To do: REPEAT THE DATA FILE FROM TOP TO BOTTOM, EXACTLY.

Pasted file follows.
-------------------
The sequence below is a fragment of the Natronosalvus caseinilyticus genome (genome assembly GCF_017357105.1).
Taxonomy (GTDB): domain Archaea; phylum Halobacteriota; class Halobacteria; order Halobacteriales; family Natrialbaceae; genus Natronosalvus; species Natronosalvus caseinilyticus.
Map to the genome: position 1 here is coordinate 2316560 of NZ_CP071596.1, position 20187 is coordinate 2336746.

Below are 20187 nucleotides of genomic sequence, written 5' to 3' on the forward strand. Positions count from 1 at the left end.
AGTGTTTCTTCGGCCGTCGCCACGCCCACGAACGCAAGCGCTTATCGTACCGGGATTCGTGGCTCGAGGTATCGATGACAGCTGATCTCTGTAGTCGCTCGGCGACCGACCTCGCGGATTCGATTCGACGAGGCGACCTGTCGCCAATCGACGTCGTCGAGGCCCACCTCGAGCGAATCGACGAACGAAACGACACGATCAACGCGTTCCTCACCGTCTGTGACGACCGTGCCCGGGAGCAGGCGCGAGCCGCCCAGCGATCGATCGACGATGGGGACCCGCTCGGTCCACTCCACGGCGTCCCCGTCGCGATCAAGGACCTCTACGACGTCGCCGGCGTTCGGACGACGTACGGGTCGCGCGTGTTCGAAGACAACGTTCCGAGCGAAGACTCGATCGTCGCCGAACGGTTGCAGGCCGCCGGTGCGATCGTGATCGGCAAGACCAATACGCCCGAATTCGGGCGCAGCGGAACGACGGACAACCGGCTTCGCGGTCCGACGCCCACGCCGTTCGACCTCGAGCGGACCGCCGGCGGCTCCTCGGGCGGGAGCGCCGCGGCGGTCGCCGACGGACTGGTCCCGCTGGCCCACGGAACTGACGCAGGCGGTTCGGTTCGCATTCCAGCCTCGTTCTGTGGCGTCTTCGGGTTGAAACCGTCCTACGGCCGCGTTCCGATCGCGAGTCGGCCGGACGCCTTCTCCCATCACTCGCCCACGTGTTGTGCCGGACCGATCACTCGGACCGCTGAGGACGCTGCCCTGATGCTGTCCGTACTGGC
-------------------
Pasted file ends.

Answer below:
The sequence below is a fragment of the Natronosalvus caseinilyticus genome (genome assembly GCF_017357105.1).
Taxonomy (GTDB): domain Archaea; phylum Halobacteriota; class Halobacteria; order Halobacteriales; family Natrialbaceae; genus Natronosalvus; species Natronosalvus caseinilyticus.
Map to the genome: position 1 here is coordinate 2316560 of NZ_CP071596.1, position 20187 is coordinate 2336746.

Below are 20187 nucleotides of genomic sequence, written 5' to 3' on the forward strand. Positions count from 1 at the left end.
AGTGTTTCTTCGGCCGTCGCCACGCCCACGAACGCAAGCGCTTATCGTACCGGGATTCGTGGCTCGAGGTATCGATGACAGCTGATCTCTGTAGTCGCTCGGCGACCGACCTCGCGGATTCGATTCGACGAGGCGACCTGTCGCCAATCGACGTCGTCGAGGCCCACCTCGAGCGAATCGACGAACGAAACGACACGATCAACGCGTTCCTCACCGTCTGTGACGACCGTGCCCGGGAGCAGGCGCGAGCCGCCCAGCGATCGATCGACGATGGGGACCCGCTCGGTCCACTCCACGGCGTCCCCGTCGCGATCAAGGACCTCTACGACGTCGCCGGCGTTCGGACGACGTACGGGTCGCGCGTGTTCGAAGACAACGTTCCGAGCGAAGACTCGATCGTCGCCGAACGGTTGCAGGCCGCCGGTGCGATCGTGATCGGCAAGACCAATACGCCCGAATTCGGGCGCAGCGGAACGACGGACAACCGGCTTCGCGGTCCGACGCCCACGCCGTTCGACCTCGAGCGGACCGCCGGCGGCTCCTCGGGCGGGAGCGCCGCGGCGGTCGCCGACGGACTGGTCCCGCTGGCCCACGGAACTGACGCAGGCGGTTCGGTTCGCATTCCAGCCTCGTTCTGTGGCGTCTTCGGGTTGAAACCGTCCTACGGCCGCGTTCCGATCGCGAGTCGGCCGGACGCCTTCTCCCATCACTCGCCCACGTGTTGTGCCGGACCGATCACTCGGACCGCTGAGGACGCTGCCCTGATGCTGTCCGTACTGGC